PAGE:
Despite the installation late last week of a new central boiler to provide heat to residential and commercial tenants at the Tower Apartments, 22-40 East Ave. and 25-39 Forest Ave. in downtown Riverside, heating system failures have continued, prompting a village statement calling the situation “outrageous” and promising to “continue to pursue this matter by every legal means possible.”
Village President Ben Sells on Feb. 18 posted a lengthy statement on Facebook explaining Riverside’s actions against the owner and property management company of the Tower Apartments, ensuring residents the village was working to force a resolution.
“Substantial village resources have been expended over the past week and a half addressing this outrageous failing on the part of the building’s owner,” the statement said. “Village staff, including Code/Building Department personnel and the fire chief, have been in constant contact with a number of tenants and the company making the boiler repairs and replacement, as well as building management. The village has taken every legal means available to it to respond aggressively on behalf of the affected tenants.”
The statement was triggered by the latest failure of the heating system earlier on Feb. 18, a day after village personnel inspected a little more than half of the building’s 50 units, pursuant to a court order issued Tuesday.
According to the statement posted to Facebook by Sells at about 2 p.m. on Thursday, “The village was informed that the heat outage that occurred earlier today was due to build-up of steam in the boiler room, which tripped an emergency shut-off. Repair personnel are onsite now installing a steam vent.”
The building had been without any heat at all, according to tenants who spoke with the Landmark, from late on Feb. 7 until the evening of Feb. 12, leaving tenants to endure indoor temperatures in the 40s and 50s or seek temporary shelter with friends or relatives.
Tenants tried to heat their units by turning on ovens, boiling water on stove tops and using space heaters. In at least one instance, the use of a space heater shorted an electric circuit, leaving that tenant without the use of a stove or refrigerator.
The village of Riverside on Feb. 10 filed a complaint in Cook County Circuit Court to force the immediate replacement of the building’s boiler, which heats all of the units, and allow village personnel to inspect every unit to make sure the repairs had been done and ensure the building’s code compliance.
It wasn’t until the evening of Feb. 12 that a new boiler was installed and heat turned back on. But, the heat was short-lived, going off after a couple of hours, according to tenants, sending temperatures falling again inside units.
The heat turned on again, seemingly for good, on the afternoon of Feb. 14, but on the evening of Feb. 15 the boiler shut off again after a frozen steam pipe burst. The leak forced a water shutoff to the entire building while two separate leaks inside one unit were repaired.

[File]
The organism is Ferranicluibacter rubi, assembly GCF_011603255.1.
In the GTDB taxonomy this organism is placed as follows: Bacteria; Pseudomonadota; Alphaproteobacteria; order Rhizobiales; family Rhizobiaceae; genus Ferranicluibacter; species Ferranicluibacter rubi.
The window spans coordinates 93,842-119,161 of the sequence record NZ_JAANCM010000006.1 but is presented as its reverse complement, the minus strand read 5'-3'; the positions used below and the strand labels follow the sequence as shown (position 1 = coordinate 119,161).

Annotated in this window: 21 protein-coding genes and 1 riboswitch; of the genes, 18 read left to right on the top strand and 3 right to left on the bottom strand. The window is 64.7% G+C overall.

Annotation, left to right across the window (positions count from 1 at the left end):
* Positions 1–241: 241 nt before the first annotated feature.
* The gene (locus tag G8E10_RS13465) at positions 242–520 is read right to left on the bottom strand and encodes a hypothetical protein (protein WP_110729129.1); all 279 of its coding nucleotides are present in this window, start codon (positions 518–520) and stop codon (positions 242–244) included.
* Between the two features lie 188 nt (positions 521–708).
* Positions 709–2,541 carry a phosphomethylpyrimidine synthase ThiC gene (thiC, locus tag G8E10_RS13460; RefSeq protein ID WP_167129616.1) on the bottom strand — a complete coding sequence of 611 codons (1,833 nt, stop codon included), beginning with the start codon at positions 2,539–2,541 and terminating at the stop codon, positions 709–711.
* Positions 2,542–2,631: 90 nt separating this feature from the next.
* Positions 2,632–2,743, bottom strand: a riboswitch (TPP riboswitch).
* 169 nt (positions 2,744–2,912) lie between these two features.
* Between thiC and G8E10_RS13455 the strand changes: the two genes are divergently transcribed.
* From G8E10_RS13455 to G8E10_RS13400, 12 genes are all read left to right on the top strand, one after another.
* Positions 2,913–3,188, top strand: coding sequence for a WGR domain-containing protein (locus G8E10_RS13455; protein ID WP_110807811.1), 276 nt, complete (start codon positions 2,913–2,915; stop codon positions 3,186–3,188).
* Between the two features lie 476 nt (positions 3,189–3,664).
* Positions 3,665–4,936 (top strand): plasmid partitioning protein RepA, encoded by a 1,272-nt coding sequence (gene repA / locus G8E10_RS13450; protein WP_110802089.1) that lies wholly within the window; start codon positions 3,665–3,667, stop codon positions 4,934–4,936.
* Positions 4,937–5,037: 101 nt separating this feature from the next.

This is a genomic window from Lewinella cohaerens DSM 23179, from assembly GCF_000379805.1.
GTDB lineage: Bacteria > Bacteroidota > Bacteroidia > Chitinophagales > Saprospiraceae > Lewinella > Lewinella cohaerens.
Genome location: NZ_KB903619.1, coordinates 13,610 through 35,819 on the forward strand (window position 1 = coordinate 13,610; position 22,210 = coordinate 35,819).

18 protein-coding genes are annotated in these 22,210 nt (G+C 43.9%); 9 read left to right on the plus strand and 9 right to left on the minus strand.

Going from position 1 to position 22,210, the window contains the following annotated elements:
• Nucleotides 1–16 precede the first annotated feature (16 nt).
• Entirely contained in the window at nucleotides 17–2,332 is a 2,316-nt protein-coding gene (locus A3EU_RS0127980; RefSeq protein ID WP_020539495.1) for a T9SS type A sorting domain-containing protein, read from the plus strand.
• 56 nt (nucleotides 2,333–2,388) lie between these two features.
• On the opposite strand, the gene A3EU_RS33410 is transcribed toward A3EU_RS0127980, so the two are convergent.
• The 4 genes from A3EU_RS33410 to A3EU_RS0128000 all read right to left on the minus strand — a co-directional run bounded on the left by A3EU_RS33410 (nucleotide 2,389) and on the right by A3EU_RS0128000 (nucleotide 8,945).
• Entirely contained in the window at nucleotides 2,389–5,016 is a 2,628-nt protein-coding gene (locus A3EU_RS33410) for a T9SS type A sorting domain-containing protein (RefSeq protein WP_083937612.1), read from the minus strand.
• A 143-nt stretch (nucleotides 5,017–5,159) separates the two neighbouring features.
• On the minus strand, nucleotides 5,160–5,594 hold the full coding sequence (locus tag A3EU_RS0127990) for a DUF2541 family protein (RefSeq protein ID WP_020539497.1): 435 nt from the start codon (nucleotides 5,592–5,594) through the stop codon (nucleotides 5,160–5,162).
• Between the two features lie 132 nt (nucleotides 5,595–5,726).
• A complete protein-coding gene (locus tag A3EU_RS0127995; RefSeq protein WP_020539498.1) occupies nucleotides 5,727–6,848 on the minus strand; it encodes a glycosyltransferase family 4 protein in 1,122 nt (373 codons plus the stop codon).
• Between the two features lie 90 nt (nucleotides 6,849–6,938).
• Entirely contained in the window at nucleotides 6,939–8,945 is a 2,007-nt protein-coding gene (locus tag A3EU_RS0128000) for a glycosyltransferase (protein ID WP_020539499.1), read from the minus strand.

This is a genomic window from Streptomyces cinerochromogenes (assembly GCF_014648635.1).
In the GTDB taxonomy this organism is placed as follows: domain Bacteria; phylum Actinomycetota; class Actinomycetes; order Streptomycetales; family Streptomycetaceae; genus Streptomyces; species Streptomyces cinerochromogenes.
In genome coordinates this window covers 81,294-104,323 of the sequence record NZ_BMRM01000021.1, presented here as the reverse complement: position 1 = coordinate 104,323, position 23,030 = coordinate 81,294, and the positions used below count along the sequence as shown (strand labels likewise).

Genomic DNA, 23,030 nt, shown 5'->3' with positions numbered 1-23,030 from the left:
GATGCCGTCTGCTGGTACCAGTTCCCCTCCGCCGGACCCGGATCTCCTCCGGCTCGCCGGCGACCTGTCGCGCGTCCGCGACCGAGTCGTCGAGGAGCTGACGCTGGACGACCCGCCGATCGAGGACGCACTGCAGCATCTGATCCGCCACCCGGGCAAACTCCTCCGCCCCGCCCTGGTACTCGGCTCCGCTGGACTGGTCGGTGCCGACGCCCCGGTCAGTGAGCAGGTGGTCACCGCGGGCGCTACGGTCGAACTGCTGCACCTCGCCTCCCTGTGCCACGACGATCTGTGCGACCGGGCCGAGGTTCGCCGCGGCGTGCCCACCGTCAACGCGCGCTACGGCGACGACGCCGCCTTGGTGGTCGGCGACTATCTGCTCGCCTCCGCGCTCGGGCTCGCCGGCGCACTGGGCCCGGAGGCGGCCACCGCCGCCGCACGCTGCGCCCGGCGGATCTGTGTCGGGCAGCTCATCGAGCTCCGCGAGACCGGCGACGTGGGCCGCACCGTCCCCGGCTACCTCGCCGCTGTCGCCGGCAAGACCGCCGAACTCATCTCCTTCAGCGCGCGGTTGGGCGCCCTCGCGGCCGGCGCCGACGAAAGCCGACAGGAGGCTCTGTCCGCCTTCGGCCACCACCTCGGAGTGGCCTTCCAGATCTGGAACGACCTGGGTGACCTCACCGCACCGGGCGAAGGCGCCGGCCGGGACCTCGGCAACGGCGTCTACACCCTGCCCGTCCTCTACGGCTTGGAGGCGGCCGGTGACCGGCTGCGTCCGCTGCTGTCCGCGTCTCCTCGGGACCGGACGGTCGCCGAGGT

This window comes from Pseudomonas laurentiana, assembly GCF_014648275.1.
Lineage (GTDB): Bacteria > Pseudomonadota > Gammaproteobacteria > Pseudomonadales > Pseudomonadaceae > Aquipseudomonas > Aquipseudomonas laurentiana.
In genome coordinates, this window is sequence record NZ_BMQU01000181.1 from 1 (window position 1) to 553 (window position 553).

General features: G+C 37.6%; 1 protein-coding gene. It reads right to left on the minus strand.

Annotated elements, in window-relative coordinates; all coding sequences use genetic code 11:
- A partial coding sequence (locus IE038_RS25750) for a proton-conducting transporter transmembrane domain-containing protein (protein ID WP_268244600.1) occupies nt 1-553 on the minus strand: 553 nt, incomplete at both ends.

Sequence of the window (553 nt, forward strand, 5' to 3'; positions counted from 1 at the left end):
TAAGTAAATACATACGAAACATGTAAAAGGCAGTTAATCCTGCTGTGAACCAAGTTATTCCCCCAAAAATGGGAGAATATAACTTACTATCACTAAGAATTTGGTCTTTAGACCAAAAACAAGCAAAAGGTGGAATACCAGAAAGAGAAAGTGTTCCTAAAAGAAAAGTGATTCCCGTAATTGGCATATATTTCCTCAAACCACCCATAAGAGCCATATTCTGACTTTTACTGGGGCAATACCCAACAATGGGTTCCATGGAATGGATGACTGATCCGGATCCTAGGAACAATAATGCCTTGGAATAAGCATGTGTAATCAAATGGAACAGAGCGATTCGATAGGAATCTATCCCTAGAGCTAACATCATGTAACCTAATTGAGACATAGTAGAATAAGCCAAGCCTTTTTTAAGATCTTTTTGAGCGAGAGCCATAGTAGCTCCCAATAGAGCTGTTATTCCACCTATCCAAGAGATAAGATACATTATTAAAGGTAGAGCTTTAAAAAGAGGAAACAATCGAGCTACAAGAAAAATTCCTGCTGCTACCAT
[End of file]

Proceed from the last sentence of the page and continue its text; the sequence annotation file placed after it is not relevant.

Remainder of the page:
A Riverside Fire Department report of the incident noted that “there are no individual water shut offs for the units in this large building and the main water valve needs to be shut off when there are leaks. This compounds the issue because the boiler (which requires a water supply) also needs to be shut off during this process.”
The village apparently does have the power to declare the building uninhabitable, but in the Facebook statement, officials said they were reluctant to take that step.
“Many of the tenants still in the building do not have alternative housing and have been reluctant to accept alternative housing when it has been offered to them,” the statement said.
On Feb. 16, a Cook County judge ordered the Tower Apartments’ owner, which is a real estate trust, and management company to allow village building department staff, the fire chief and Nicor to inspect every unit “as soon as possible … to verify compliance with village building and other codes concerning health, welfare and safety.”
Tenants and village officials commonly identify Riverside resident Ronald Kafka as the landlord/building owner. Kafka has consistently denied ownership of the Tower Apartments.
On Feb. 14, about 20 people gathered outside Kafka’s home in Riverside to protest the conditions at the Tower Apartments.
“The village shares the anger, outrage and frustration not only of the affected tenants, but of the community as a whole regarding the current situation,” the village’s Facebook statement said. “Neglect of critical maintenance issues has been a pattern with this particular property owner for many years.”
Village personnel, according to the Facebook statement, were able to inspect 28 of the 50 units on Feb. 17. They were not able to inspect the remainder because tenants weren’t home and the master key provided to inspectors did not work.
Officials will be back in court Friday, according to the village’s statement, “to seek further access to the remaining units, and to pursue continuing court oversight of getting health and safety issues addressed at this property.”